And then there is a deafening thunderclap and the clinic is plunged into pitch darkness.

Roganjosh moans again, a guttural, despairing howl.

“Shit,” says Jhoom tightly. “Now what?”

‘Don’t you have power back-up?”

“I can’t afford it.’ Her voice is defensive. ‘The electricity only ever goes at night, so I never schedule surgeries then, but this, as you can see, is an emergency.’

“O... kay... I’ve got this,” Hadi says in as reassuring a voice as he can manage. “Nobody panic.”

“I’m not panicking.”

“I’m talking to myself, obviously,” he replies placatingly. “Could you put your syringe down somewhere and hold her for one nimsha? I’ll switch on my camera torch.”


A second later, he feels the cool, light touch of her hands on his shoulders. As he breathes in the unexpected scent of fried bacon, they slide searchingly down his arms, all the way down to his hands, and take over the holding of Roganjosh’s squirming body.


“Great,” he breathes. “Now lemme just...here you go.”

The torchlight comes on, illuminating the little scene. The girl, the dog and the operating table.

He restarts the music; then, carefully slipping the phone into the front pocket of his tracksuit jacket, he regains hold of Roganjosh’s flanks and gives a quick nod.

“Do your thing, doc.”

As the lead guitar riff of Dire Straits’s “Money for Nothing” kicks in, Jhoom picks up her syringe again.

When the lights come back about seven minutes later, she looks up at him, her eyes fever-bright above her mask.

“Still taking requests?”

He nods. “Yeah, tell.”

“‘I Will Survive’ by Gloria Gaynor.”

“Should’ve thought of that one myself. Coming right up.”

Jhoom continues to work steadily, clamping, tying, dissecting, suturing, her focus absolute. Half an hour passes before she finally puts down the needle, looks up and says, with a little sigh, “Done.”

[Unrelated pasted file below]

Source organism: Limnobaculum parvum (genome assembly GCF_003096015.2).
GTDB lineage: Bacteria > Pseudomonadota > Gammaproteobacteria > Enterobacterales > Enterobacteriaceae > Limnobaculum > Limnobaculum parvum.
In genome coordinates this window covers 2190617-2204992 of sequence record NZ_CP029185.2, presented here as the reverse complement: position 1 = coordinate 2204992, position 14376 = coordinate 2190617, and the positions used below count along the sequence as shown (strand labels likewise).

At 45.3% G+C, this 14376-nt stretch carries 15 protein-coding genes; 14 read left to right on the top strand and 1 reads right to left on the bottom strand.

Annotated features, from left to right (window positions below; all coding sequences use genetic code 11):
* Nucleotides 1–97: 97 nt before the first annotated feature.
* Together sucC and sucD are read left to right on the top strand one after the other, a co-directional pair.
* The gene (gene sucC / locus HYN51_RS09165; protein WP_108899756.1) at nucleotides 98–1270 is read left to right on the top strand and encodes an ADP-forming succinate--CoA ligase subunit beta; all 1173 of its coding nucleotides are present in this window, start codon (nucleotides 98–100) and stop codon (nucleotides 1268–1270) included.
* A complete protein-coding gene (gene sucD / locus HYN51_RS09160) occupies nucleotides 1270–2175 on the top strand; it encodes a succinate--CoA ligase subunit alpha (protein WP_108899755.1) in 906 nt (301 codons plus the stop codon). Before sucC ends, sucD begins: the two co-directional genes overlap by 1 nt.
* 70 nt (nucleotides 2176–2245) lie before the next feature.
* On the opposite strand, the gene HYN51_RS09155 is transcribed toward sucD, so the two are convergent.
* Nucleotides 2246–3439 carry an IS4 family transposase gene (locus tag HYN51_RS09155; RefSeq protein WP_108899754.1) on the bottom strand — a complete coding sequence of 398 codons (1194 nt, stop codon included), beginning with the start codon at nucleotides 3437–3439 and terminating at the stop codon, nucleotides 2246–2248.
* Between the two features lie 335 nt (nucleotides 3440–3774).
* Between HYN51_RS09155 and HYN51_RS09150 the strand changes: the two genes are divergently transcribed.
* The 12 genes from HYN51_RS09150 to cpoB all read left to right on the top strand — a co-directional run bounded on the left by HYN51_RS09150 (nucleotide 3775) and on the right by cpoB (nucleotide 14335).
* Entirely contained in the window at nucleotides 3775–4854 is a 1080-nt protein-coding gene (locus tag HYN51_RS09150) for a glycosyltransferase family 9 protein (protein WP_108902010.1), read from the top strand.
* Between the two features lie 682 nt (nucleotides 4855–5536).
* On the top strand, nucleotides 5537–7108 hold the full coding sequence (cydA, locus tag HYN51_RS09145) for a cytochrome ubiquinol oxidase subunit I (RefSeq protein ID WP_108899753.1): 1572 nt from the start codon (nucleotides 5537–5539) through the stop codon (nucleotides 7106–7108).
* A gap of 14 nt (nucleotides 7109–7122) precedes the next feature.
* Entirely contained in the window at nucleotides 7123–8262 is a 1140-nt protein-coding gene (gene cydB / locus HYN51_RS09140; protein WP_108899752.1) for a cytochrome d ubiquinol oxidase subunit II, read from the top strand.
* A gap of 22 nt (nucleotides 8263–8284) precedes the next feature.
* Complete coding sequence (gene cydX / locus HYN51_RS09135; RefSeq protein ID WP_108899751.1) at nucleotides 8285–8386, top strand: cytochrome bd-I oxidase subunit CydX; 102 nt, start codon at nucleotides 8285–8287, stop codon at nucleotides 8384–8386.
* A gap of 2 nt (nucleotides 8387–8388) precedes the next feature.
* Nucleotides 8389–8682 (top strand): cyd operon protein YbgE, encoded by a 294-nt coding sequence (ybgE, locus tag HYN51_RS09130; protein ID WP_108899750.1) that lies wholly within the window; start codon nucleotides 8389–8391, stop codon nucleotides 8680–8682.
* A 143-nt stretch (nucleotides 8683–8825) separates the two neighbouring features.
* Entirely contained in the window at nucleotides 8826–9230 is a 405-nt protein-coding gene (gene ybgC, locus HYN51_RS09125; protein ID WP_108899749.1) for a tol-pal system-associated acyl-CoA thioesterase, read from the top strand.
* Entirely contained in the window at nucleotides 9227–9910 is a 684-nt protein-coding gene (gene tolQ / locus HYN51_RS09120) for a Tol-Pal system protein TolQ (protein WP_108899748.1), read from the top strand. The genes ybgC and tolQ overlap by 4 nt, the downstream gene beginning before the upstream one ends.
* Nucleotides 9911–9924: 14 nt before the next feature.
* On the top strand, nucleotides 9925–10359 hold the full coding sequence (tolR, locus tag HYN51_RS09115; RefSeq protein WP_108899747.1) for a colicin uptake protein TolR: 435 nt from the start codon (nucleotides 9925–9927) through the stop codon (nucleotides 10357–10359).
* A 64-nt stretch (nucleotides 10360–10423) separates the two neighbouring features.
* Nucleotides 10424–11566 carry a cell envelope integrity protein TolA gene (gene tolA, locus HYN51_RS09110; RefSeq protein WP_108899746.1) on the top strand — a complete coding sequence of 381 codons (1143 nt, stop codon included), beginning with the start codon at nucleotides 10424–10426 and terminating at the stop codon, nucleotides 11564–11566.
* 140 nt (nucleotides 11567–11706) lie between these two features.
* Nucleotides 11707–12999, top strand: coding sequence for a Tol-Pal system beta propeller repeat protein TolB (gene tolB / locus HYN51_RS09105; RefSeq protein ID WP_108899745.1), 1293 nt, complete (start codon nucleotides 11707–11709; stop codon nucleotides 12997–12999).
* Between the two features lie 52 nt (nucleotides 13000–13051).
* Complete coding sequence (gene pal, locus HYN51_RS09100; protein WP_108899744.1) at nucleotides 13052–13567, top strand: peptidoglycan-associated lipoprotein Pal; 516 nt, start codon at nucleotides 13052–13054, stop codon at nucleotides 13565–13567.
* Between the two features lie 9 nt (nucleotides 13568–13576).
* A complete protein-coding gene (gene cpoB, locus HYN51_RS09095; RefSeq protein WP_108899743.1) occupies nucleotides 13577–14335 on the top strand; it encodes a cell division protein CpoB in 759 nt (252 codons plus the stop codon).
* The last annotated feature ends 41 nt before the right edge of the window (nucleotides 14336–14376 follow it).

She steps away from the table, removes her mask and stretches out her stiff body, unselfconsciously massaging the back of her neck. Watching her, he thinks she looks plainer than she did back then, less glossy, more ordinary, or maybe it’s just because the understated flash of incredibly high-grade diamonds at her throat and ears is gone. She wears absolutely no jewellery now.

“She should start stirring in about two hours’ time. I didn’t give her too strong a dose of anaesthesia because she’s like a hundred years old, and has lost so much blood. That’s why she started moving about in the middle.”

“You did great,” he reassures her. “If I ever need a surgeon you’re the one I’m gonna call.”

She has released her hair from its top knot and is raking her hands through it tiredly as he speaks, but at this, she turns to look him full in the eyes and smiles.

It’s a sudden, wide, somehow wild smile. It causes her spikily lashed eyes to crinkle up in a manner that is utterly adorable, it blooms out like the moonrise all the fasting aunties had been waiting so hungrily for and makes nonsense of her ordinariness.

Dazzled, he holds out one sinewy hand and utters the words he’s been waiting to say to her for sixteen years.

“I’m Haider Sait, by the way.”

She takes it. Her grip is firm, friendly and utterly unaware of the momentousness of the occasion.

“Of course you are! And I’m Jhoomar Rao.”

Excerpted with permission from The Fast and the Dead, Anuja Chauhan, HarperCollins India.